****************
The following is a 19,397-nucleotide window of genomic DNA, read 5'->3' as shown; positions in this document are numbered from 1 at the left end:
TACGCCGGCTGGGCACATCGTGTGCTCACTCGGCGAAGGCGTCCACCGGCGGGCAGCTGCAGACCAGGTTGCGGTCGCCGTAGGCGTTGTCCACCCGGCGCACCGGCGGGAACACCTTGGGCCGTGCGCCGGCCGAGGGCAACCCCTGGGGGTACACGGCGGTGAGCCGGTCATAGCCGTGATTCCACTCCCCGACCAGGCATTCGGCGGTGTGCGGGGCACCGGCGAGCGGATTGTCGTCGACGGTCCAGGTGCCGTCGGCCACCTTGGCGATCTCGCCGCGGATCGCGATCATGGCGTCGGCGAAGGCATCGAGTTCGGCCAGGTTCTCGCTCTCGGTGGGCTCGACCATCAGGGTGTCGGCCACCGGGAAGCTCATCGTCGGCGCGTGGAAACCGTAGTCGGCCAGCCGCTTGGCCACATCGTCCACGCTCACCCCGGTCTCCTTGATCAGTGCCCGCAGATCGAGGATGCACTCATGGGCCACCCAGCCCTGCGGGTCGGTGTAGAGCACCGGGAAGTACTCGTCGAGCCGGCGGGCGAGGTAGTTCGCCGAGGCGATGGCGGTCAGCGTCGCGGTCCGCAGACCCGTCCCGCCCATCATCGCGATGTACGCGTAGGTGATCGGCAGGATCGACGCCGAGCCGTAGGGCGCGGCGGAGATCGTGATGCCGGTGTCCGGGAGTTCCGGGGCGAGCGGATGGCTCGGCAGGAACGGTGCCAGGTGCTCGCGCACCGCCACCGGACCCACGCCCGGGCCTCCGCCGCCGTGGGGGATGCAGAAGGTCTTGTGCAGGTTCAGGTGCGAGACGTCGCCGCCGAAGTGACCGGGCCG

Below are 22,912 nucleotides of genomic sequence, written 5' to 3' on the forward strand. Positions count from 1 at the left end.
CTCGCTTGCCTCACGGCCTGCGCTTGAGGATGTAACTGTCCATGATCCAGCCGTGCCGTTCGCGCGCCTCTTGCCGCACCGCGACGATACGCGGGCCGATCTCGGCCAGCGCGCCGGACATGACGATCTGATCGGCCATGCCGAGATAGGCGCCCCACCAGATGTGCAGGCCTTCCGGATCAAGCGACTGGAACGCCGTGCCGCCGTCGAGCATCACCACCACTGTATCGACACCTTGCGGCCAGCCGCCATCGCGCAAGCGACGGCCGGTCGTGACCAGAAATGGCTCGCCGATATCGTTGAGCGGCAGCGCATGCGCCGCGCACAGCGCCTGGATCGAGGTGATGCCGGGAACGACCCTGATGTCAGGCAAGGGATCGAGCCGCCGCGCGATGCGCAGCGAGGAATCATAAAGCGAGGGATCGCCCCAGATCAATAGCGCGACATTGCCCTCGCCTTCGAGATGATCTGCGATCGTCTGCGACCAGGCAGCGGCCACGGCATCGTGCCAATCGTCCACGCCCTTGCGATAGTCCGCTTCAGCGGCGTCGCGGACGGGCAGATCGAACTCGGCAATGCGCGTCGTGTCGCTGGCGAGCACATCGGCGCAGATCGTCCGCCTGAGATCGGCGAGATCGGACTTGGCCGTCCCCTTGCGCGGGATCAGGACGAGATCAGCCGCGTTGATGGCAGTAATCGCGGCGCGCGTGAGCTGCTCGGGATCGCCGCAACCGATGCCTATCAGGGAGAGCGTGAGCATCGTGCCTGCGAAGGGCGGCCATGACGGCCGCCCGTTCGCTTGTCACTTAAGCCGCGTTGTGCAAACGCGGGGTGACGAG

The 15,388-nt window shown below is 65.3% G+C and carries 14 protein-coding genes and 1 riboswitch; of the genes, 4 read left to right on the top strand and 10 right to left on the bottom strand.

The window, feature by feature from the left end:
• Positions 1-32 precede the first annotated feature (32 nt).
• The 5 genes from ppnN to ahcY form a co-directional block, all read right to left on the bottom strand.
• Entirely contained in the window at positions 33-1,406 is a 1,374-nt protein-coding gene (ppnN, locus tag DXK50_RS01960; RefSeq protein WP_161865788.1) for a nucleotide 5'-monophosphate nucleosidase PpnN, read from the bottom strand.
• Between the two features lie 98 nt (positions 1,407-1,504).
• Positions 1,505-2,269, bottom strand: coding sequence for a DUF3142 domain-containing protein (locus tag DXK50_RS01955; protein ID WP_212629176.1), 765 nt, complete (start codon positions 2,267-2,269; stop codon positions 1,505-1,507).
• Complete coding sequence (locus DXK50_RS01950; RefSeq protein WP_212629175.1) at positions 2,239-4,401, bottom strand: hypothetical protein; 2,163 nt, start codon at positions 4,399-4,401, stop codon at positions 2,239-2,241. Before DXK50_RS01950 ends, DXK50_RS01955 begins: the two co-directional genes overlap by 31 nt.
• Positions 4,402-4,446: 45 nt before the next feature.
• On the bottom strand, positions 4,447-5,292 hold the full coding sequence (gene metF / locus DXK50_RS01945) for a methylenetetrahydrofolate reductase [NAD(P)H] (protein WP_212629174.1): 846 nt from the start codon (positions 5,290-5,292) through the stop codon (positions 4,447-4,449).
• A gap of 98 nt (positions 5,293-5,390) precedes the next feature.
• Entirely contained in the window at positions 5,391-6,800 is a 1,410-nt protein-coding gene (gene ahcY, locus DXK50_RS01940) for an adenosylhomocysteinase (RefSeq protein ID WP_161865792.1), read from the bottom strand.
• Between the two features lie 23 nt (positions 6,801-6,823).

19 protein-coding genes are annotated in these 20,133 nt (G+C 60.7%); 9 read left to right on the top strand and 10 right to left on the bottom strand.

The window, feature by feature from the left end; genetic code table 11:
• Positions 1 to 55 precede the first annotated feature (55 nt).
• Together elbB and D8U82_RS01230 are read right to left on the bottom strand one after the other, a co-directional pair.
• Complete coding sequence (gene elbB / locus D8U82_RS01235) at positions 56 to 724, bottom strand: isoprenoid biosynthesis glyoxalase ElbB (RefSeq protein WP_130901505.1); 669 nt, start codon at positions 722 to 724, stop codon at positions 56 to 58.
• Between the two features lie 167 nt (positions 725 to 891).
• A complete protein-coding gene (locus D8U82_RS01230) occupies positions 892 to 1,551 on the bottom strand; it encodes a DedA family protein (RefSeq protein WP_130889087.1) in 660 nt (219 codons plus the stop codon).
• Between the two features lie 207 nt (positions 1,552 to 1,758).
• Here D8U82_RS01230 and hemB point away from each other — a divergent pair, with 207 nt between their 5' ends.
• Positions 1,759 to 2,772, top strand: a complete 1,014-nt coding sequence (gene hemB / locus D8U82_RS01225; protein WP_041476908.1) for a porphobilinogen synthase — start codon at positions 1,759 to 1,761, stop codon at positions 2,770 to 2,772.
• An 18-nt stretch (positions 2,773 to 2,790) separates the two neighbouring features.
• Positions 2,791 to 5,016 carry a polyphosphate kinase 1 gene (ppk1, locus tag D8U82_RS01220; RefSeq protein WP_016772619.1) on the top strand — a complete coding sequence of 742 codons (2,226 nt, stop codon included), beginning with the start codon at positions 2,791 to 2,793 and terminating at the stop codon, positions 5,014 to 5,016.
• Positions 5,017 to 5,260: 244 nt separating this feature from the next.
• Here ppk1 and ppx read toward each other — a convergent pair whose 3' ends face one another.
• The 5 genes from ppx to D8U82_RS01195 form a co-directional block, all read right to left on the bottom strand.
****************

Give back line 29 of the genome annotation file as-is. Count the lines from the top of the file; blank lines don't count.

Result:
• Positions 2,791 to 5,016 carry a polyphosphate kinase 1 gene (ppk1, locus tag D8U82_RS01220; RefSeq protein WP_016772619.1) on the top strand — a complete coding sequence of 742 codons (2,226 nt, stop codon included), beginning with the start codon at positions 2,791 to 2,793 and terminating at the stop codon, positions 5,014 to 5,016.